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VA Says It Will Stop Arbitrarily Dropping Caregivers From Program

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Retired Sgt. Chris Kurtz wheels himself up to his front door as his wife and caretaker, Heather Kurtz, follows behind. The Department of Veterans Affairs told him last summer that he no longer needs a caregiver.

The Department of Veterans Affairs announced Friday that it will stop dropping caregivers from its stipend program. The temporary suspension comes three days after a report from NPR exposed concerns from veterans that their caregivers were arbitrarily cut, despite no change in their status.

The VA became aware of "continued concerns expressed by Veterans, caregivers and advocates about inconsistent application of eligibility requirements by VA medical centers," the department said in a statement said.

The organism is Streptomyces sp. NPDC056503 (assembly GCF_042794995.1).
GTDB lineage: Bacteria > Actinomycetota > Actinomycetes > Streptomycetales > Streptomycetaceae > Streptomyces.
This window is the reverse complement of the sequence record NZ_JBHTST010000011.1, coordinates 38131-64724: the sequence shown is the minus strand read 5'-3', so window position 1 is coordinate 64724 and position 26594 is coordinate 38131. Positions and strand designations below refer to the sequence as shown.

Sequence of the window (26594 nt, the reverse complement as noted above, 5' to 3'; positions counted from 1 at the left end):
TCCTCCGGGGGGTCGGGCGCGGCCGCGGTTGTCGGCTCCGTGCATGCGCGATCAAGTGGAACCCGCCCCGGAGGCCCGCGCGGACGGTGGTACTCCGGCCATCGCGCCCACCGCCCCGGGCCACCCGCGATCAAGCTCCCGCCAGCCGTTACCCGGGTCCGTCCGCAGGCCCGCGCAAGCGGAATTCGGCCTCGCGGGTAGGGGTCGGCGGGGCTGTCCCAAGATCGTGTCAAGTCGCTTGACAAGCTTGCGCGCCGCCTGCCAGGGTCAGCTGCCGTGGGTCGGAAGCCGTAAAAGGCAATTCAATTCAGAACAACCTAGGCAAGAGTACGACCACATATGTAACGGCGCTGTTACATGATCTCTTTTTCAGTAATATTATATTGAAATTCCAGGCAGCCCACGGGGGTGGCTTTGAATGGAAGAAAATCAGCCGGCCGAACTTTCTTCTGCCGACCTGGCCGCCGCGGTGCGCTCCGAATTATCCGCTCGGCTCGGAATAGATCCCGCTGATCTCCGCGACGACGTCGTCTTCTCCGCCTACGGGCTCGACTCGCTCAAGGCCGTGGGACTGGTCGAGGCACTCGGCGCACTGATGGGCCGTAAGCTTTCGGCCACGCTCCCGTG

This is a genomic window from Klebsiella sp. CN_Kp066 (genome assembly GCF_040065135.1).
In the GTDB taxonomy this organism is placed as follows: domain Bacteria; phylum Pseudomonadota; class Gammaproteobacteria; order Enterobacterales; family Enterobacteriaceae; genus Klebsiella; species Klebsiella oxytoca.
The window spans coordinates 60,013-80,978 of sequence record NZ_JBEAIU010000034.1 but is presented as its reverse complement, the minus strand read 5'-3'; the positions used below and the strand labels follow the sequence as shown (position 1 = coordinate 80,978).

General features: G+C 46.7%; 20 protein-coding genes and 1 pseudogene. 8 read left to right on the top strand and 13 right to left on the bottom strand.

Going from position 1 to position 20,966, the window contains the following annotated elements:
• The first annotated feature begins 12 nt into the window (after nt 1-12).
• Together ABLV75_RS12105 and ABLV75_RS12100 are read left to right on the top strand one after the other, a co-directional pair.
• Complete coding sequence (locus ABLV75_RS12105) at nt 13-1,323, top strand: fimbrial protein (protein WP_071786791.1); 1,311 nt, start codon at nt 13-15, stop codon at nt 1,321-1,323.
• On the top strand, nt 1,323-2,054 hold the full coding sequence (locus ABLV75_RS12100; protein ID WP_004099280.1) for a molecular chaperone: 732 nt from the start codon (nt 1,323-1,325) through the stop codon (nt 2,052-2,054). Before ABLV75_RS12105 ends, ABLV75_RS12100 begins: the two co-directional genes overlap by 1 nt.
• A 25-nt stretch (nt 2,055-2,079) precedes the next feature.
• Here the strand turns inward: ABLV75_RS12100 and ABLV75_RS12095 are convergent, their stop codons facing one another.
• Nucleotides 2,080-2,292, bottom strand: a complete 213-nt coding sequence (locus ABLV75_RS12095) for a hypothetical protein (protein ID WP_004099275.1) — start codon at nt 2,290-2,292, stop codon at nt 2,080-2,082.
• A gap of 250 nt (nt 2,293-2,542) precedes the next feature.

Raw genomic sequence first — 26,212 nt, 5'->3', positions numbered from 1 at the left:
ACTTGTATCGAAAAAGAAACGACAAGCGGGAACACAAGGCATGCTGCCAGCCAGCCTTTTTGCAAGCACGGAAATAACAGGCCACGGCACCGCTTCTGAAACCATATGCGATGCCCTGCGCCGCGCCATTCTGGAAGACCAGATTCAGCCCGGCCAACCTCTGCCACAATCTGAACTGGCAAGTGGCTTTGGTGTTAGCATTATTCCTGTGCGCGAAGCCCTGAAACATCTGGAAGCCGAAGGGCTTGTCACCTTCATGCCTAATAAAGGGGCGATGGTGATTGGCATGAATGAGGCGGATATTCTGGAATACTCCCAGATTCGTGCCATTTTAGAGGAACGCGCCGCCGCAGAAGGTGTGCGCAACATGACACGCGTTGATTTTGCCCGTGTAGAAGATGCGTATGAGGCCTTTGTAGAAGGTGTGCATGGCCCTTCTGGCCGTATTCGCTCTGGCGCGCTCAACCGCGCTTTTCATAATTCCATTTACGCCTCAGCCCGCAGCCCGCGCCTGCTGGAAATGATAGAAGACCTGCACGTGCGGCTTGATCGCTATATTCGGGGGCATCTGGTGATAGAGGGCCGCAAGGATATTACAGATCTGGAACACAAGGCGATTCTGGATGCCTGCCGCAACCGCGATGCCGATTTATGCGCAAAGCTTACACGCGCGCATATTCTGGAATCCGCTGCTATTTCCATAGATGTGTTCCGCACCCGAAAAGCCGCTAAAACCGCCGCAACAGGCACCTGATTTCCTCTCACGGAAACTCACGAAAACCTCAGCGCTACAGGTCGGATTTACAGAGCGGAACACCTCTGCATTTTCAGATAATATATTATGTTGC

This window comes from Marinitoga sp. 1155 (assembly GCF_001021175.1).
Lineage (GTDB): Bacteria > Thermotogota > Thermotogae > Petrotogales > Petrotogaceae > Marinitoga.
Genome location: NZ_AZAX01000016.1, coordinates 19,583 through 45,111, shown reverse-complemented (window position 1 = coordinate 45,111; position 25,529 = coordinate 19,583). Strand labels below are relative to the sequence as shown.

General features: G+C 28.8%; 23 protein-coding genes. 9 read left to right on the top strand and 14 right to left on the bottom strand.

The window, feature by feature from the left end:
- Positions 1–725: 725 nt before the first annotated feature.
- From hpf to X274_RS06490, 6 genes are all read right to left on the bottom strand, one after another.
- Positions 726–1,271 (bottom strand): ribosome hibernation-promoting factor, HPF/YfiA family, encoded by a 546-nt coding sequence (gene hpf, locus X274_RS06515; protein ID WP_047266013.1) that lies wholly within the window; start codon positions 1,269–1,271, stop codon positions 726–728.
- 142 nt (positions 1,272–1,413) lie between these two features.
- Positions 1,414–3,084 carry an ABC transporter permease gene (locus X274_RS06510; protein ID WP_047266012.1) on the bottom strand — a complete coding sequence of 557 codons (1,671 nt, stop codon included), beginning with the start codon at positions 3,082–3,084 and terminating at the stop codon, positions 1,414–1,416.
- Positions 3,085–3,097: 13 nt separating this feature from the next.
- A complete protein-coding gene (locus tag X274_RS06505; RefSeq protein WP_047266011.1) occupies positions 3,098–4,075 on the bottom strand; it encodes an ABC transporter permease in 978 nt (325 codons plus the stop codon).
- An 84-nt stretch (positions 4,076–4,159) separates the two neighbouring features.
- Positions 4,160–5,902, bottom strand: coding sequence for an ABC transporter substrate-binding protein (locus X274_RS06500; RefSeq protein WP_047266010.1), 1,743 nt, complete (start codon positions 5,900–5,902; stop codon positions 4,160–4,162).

"It is essential that we get this right," said VA Secretary Robert Wilkie. "This affects one of our most vulnerable Veteran populations and we need to make sure we have consistency on how we process and evaluate benefit applications across VA."

The program started in 2011 to support family members of veterans who served in Iraq or Afghanistan. Caregivers receive a stipend — ranging from $660 to $2,600 per month — to provide home health care that would otherwise cost the VA millions of dollars.

But as NPR reported, many VA offices have drastically cut hundreds of caregivers off their rolls in recent years — often with little explanation to the caregivers. In Charleston, S.C., the VA dropped 94 percent of its caregivers in three years.

The VA calls the suspension temporary but says it will "continue to solicit feedback from external stakeholders" and is "reviewing policy changes as well as pursuing long-term legislative and regulatory changes."

After a 2017 NPR report, the VA briefly stopped kicking people off the program and carried out a strategic review. But the cuts continued.

The caregiver program is supposed to be growing to include veterans from World War II, Korea and the Vietnam era. But, as NPR also reported, the VA recently blew through its first information technology deadline, raising concerns about further delays. Congressional sources say the expansion could take years.

Copyright 2018 NPR. To see more, visit https://www.npr.org.

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